"Quintessentially McQueen, his final, magisterial collection was a poignant coda to a career characterized by ceaseless invention, curiosity, and lightning flashes of absolute brilliance. The collection was presented in a stately room of white and gold Louis XV boiserie, in what was once the hôtel particulier of the noble Clermont-Tonnerre family. The models appeared one by one, to the hauntingly beautiful accompaniment of Henry Purcell's Dido and Aeneas (the music that McQueen had been listening to as he created this collection). Their faces were powdered by Peter Philips as wan as van Eyck Madonnas, their heads were bound by Guido Palau like medieval wimples and crowned with bristling Mohican plumes, and they struck attitudes that recalled the iconic images of the Byzantine empress Theodora." read more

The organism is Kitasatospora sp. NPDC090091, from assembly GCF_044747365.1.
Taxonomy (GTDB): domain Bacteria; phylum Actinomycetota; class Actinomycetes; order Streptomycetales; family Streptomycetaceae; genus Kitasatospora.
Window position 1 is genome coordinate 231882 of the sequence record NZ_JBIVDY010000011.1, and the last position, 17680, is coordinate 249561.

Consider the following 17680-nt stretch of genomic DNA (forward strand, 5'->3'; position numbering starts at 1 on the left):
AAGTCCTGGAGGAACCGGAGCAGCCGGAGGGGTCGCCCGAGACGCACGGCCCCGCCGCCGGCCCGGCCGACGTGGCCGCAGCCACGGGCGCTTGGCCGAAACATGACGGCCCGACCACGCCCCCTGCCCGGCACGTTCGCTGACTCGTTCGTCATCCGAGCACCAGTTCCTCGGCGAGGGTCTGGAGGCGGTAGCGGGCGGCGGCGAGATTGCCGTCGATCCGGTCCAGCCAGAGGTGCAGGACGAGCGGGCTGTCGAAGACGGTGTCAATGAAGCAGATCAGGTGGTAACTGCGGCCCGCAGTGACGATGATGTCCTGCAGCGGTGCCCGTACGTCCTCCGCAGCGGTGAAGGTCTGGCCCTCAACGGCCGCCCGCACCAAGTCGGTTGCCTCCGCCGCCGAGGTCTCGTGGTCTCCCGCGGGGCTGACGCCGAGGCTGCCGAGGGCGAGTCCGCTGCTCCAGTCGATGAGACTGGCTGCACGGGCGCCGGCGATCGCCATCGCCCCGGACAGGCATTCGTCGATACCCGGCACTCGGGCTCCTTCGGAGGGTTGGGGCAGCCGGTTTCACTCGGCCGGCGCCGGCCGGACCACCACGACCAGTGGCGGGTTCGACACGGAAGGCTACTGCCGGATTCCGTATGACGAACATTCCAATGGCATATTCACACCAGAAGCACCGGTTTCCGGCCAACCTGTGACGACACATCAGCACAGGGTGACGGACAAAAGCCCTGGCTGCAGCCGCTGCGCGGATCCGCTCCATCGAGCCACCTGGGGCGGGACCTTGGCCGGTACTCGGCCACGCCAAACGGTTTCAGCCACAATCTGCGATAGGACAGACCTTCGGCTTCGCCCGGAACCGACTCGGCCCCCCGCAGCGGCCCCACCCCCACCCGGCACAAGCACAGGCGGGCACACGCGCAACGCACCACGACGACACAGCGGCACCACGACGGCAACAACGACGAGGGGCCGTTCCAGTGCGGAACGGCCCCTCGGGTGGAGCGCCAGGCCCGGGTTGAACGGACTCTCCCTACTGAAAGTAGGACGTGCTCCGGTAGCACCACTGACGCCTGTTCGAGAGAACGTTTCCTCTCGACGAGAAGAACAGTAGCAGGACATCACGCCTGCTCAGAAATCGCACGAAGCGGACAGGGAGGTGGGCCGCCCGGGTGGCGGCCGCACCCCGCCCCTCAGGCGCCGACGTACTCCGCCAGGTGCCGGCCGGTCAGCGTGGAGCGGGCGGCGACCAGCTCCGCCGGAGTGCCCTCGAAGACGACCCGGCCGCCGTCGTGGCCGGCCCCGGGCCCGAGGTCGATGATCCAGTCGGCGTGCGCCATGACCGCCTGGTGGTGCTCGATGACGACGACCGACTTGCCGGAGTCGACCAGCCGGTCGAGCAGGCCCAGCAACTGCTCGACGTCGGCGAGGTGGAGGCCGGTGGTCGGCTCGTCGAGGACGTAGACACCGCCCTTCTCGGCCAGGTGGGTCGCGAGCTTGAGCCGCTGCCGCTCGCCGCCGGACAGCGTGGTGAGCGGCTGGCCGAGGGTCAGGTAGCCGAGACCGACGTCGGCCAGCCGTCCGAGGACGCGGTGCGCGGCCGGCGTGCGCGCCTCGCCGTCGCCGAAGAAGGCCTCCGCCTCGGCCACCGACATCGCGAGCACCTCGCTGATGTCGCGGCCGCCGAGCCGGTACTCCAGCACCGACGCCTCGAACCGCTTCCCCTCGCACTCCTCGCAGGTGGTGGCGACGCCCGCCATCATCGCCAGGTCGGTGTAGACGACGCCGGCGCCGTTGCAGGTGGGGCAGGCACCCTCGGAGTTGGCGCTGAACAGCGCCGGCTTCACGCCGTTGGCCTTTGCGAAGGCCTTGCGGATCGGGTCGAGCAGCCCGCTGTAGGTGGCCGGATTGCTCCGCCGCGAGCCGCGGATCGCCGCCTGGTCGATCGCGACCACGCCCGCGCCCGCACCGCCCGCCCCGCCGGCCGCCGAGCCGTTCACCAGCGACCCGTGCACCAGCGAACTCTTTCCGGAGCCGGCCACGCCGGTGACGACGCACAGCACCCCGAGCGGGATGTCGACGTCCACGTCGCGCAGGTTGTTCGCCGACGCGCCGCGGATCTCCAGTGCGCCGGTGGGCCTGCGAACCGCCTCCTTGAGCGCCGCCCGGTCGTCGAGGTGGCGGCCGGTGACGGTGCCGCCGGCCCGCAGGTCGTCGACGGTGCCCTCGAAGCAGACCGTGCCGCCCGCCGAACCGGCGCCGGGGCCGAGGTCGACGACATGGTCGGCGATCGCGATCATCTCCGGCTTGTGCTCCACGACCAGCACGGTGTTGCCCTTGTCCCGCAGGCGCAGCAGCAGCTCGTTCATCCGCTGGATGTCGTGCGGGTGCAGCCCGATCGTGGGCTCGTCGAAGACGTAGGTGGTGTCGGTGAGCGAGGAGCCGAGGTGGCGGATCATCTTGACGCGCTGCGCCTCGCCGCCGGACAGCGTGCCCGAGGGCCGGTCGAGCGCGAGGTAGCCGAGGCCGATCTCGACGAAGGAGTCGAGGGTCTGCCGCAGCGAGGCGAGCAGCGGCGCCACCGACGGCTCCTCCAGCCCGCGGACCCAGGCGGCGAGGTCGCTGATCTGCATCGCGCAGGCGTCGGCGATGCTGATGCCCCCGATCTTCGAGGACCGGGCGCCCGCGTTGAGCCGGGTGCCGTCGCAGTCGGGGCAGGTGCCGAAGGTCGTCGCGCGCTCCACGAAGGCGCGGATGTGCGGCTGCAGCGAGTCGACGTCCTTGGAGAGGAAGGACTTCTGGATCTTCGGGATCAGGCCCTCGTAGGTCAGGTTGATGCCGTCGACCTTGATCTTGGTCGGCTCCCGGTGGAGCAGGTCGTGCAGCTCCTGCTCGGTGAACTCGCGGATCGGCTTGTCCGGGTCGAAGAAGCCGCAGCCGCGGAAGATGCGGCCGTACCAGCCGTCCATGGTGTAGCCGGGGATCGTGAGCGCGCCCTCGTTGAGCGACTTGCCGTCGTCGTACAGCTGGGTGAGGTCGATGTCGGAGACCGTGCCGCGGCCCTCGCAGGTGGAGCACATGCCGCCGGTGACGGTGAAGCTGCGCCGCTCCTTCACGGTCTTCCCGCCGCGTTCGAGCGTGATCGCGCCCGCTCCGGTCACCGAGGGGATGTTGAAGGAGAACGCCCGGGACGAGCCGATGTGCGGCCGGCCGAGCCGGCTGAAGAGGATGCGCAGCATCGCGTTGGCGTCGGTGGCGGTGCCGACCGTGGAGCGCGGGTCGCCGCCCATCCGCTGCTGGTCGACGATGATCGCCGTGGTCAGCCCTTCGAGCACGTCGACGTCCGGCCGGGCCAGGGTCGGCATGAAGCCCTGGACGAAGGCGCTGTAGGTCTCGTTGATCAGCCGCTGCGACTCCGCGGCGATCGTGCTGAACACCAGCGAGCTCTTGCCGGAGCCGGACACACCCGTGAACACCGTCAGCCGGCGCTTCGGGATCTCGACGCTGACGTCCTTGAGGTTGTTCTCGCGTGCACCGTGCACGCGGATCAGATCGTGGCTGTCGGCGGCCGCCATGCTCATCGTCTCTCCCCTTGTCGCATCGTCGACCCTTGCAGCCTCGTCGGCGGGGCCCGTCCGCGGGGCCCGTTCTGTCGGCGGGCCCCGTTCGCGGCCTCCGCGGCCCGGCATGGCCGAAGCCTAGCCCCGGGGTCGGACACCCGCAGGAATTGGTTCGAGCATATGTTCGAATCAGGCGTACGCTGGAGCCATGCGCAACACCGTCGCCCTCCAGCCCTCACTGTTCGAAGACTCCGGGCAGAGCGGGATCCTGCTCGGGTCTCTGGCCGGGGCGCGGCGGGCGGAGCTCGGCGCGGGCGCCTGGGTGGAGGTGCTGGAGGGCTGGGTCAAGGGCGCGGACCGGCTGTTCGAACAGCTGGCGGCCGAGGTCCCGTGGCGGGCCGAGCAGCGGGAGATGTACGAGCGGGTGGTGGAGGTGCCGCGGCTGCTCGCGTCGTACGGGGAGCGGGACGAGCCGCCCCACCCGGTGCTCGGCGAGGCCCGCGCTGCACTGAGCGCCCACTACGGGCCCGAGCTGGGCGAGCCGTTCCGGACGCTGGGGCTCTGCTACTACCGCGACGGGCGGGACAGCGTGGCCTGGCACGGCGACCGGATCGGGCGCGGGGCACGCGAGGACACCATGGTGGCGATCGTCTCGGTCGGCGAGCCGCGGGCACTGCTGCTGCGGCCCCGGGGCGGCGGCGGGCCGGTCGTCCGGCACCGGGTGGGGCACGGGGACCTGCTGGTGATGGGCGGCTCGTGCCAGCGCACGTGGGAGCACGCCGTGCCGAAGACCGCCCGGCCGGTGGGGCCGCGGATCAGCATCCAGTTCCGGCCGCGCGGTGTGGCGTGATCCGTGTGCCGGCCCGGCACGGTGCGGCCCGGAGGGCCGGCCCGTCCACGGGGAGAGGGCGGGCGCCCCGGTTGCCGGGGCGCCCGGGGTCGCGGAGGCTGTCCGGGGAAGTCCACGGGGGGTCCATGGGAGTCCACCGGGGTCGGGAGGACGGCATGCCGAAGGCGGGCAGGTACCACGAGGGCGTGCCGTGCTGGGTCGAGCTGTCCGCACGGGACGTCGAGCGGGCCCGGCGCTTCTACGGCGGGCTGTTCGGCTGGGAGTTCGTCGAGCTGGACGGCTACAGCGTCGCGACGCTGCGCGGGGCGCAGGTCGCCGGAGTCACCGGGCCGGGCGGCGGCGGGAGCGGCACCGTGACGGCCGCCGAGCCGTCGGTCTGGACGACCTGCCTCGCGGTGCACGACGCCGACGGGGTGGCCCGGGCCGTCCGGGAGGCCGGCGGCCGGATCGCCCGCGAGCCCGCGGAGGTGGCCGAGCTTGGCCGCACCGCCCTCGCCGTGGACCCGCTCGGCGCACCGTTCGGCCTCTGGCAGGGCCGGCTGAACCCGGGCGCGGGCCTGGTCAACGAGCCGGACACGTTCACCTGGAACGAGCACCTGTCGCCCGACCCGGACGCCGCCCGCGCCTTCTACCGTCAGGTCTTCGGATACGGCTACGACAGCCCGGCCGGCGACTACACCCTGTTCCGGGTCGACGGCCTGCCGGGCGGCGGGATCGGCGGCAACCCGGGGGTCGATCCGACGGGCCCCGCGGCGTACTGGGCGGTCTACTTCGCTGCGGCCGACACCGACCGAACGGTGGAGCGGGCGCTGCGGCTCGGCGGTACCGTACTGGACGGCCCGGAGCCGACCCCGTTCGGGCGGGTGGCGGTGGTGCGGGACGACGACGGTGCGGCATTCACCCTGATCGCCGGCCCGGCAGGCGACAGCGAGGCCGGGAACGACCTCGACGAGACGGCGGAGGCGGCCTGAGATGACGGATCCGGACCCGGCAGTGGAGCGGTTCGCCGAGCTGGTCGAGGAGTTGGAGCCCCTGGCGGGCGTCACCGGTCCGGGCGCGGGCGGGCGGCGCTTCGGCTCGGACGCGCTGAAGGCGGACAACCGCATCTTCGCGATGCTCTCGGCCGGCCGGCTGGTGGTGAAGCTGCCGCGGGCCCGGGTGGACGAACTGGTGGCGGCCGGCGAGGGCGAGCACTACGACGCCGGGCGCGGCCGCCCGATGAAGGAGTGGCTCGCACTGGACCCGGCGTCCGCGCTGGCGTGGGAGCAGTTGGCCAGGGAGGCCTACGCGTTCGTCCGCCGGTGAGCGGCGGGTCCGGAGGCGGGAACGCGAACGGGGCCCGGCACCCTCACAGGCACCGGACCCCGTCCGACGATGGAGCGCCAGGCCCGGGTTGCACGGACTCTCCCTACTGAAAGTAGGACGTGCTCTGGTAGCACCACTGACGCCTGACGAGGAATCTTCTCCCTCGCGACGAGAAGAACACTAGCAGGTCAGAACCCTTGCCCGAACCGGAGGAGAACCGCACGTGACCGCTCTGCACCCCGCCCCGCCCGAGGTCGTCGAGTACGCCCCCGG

"Shoppers turned out for Father’s Day, lifting the spirits of retailers and affording them the opportunity to meet or exceed plan. Tailored clothing and dress shirts, along with knitwear, were among the bestsellers for most stores, stoking further confidence that the upcoming fall season will be healthy. “It was a little better than we anticipated,” said Lou Amendola, chief merchandising officer for Brooks Brothers. “Business was strong during the week leading up to Father’s Day and much stronger than in the past when it has been a Friday to Saturday event.” The bulk of the business came from the stores rather than the Internet, he noted. Among the top performers, he said, were tailored clothing and neckwear, both of which posted “nice increases over the previous year.” Although ties are an expected gift item, the strength of clothing was unusual. “It was a bit of a surprise,” he said. Knitwear was also a standout. Although its semiannual sale kicked off Monday, Brooks Bros. ran some one-day specials in the weeks before Father’s Day to draw traffic. “It wasn’t about the item that was on sale,” he said. “It was more of a way to draw them into the store.” And the strategy worked. “Customers did come out and shop,” Amendola added. “We exceeded plan, and in this day and age, that’s exactly what we want.” As a result, he is optimistic about the future. “It tells me consumers are interested in shopping again. They’re still uncertain, but unlike before, when they were unwilling to shop, now, when it comes to the 11th hour, they’ll get out and shop.” read more